The rigid bottom (second) setter 124 may comprise metal, plastic (e.g. REN plastic), ceramic or other relatively stiff/rigid material that includes a core receiving surface 124 a that corresponds in profile or contour to the second side S2 of the green ceramic core C when the core is constrained between the setters 122, 124.

Pneumatic cylinders 141 are used as a clamp device to clamp the top setter 122, the core, and the bottom setter 124 together when the hot green core C freshly removed from the core die or mold is positioned therebetween with the core side S1 engaging the setter surface 122 a, FIG. 2, or facing layer surface 123 a, FIG. 3, and the core side S2 engaging the bottom setter surface 124 a.

In particular, referring to FIG. 4A, a top setter 122 comprising the compliant rubber material described above and a bottom setter 124 comprising a relatively rigid material described above are shown disassembled relative to upper and lower clamping plates 152, 154. The upper setter 122 includes a contoured convex airfoil surface 122 a and root surface (not shown) that corresponds in contour to that of the side S1 (see FIG. 3) of a turbine blade-shaped ceramic core (not shown in FIG. 4). The lower setter 124 includes a contoured concave airfoil surface 124 a and root surface 124 c that corresponds in contour to that of the side S2 (see FIG. 3) of the turbine blade-shaped ceramic core (not shown in FIG. 4). A platform surface between the root surface and airfoil surface of the turbine-shaped blade typically is present on the respective setters 122, 124 but is not shown for sake of convenience. The setters 122, 124 typically include respective female and male locating ribs or posts (not shown) that mate together when setters 122, 124 are assembled, FIG. 4B, to position them relative to one another.

The assembled setters 122, 124 are positioned between upper and lower clamping plates 152, 154. The upper plate 152 is connected to pistons 141 a of a pair of pneumatic or other fluid cylinders 141. The cylinders 141 are mounted on a vertically adjustable cross member 162 that is mounted by arm 162 a thereof on a stationary upstanding post 164. When the pistons 141 a are extended downwardly, they press the plate 152 toward the lower plate 154 which rests on a table or other fixed support or base B. Thus, after the assembled setters 122, 124 are positioned between plates 152, 154, the pistons 141 are extended downwardly to clamp the setters together, FIG. 4B, under an applied force while a green core between the setters 152, 154 cools to room temperature.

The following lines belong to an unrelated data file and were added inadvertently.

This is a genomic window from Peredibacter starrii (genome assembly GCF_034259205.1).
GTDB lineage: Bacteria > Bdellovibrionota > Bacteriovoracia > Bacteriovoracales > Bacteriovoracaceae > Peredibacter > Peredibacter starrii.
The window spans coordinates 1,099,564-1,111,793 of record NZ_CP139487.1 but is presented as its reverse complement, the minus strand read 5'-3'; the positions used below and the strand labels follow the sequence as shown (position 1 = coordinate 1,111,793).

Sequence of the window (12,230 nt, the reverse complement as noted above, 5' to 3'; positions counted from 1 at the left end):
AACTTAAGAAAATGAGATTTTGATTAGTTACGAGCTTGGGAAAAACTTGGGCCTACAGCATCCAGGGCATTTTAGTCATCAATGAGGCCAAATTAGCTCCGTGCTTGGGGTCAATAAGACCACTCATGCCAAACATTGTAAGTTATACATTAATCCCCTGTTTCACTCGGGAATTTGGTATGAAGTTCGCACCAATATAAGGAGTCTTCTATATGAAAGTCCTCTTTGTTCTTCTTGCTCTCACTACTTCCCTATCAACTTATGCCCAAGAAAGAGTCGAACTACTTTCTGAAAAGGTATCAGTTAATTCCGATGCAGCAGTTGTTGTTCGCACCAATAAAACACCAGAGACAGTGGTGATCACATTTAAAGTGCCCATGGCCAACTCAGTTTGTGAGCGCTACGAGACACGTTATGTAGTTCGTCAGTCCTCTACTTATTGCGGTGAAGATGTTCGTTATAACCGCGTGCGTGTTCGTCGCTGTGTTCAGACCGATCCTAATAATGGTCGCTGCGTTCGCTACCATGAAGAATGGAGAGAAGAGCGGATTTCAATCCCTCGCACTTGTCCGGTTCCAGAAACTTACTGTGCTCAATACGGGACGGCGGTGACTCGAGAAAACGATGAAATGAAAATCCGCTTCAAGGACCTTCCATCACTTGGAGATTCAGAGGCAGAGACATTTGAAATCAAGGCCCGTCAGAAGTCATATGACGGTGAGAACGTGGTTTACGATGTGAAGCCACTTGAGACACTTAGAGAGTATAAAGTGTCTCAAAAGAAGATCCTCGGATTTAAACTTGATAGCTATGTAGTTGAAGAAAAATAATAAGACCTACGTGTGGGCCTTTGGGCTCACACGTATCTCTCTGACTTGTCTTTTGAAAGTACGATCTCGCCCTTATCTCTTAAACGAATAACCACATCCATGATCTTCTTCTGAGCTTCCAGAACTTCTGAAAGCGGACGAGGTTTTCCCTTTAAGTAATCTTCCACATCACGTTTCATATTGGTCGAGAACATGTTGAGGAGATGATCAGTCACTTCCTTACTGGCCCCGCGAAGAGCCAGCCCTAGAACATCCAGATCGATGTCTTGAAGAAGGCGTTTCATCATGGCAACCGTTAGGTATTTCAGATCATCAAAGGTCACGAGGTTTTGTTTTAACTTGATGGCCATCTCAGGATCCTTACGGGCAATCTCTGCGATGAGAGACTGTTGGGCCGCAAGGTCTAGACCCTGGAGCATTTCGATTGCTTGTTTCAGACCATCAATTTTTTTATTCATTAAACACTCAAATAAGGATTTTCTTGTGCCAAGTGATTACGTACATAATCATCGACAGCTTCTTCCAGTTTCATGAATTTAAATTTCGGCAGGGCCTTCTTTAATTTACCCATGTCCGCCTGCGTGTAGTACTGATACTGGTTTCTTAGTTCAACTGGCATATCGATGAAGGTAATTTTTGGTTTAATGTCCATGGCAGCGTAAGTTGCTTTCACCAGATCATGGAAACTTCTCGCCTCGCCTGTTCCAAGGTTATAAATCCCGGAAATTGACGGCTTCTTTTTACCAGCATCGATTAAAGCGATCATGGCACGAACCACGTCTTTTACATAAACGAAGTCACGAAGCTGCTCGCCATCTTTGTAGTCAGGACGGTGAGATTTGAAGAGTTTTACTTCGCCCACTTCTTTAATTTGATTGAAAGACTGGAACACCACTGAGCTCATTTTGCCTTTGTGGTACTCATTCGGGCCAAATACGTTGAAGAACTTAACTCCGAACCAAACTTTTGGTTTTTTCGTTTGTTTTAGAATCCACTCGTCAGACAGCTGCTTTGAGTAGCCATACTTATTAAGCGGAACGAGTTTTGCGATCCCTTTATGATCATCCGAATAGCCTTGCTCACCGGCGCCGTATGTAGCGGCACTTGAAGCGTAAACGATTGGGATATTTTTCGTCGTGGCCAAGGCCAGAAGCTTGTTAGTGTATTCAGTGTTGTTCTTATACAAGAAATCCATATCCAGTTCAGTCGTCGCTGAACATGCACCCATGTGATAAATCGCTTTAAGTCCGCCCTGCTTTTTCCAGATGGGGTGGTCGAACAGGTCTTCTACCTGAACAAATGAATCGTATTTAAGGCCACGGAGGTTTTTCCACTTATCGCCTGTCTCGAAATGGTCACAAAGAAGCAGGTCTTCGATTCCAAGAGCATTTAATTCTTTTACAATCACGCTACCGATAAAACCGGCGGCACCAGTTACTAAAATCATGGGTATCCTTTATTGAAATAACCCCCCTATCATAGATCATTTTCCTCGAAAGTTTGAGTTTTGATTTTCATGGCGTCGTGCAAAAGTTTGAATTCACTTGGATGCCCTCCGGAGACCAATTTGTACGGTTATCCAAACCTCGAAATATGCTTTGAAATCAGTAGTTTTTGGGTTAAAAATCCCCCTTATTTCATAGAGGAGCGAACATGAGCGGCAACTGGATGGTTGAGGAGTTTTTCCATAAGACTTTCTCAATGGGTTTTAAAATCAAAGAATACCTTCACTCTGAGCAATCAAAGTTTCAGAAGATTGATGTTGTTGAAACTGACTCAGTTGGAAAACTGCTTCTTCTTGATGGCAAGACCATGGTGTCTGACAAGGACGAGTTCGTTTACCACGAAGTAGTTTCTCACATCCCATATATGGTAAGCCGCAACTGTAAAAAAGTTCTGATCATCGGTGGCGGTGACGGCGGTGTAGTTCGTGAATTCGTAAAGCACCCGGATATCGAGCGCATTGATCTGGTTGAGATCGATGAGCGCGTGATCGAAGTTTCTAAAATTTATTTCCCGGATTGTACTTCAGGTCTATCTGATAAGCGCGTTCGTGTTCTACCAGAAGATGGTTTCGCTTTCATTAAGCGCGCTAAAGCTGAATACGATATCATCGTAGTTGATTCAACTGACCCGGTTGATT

In practicing a method of the invention, the hot (e.g 300 degrees F.) green ceramic core C is removed from the core die or mold (not shown) and placed on the bottom setter surface 124 a. Flash on the core side S2 that could contact the setter surface 124 a is trimmed to permit proper location of the green core on the setter surface 124 a, or the setter 124 can be relieved to accommodate flash remaining on the core C. The top setter 122 quickly is placed atop the core C and clamped by clamp cylinders 141 to bottom setter 124 such that the non-rigid setter 122, FIG. 2, or non-rigid facing layer 123 thereon, FIG. 3, conforms against the core side S1 to, in turn, hold the core side S2 under force F against profile or contour of the setter surface 124 a.

During constraint of the core C between the setters 122, 124 while it cools from an elevated temperature to a room temperature under applied force (e.g. 40 pounds force that depends on the size of the core) from clamp cylinders 141, the compliant top setter 122 deforms enough against the side S1 of each green core C to increase surface contact therebetween, reduce localize regions of stress on the core, and promote greater contact of the core with the top and bottom setters 122, 124 to thereby reduce dimensional variations from one core to the next.

In the embodiments of FIGS. 2-4, the green core C remains between setters 122, 124 until it has cooled to a temperature where core deformation is not significant, typically a core temperature at or near room temperature. The cylinders 141 then are released, and the now rigid, green core is removed for finishing, gauging and other further processing operations forming no part of the invention. The use of the compliant, non-rigid setter 122, or facing layer 123, during core cooling holds the core side S2 under pressure against profile or contour of the setter surface 124 a to reduce core warpage, twisting or other unwanted core deformation, especially at the trailing edge E2 of thin airfoil shaped cores, that may be due to different regions of the core cooling at different rates.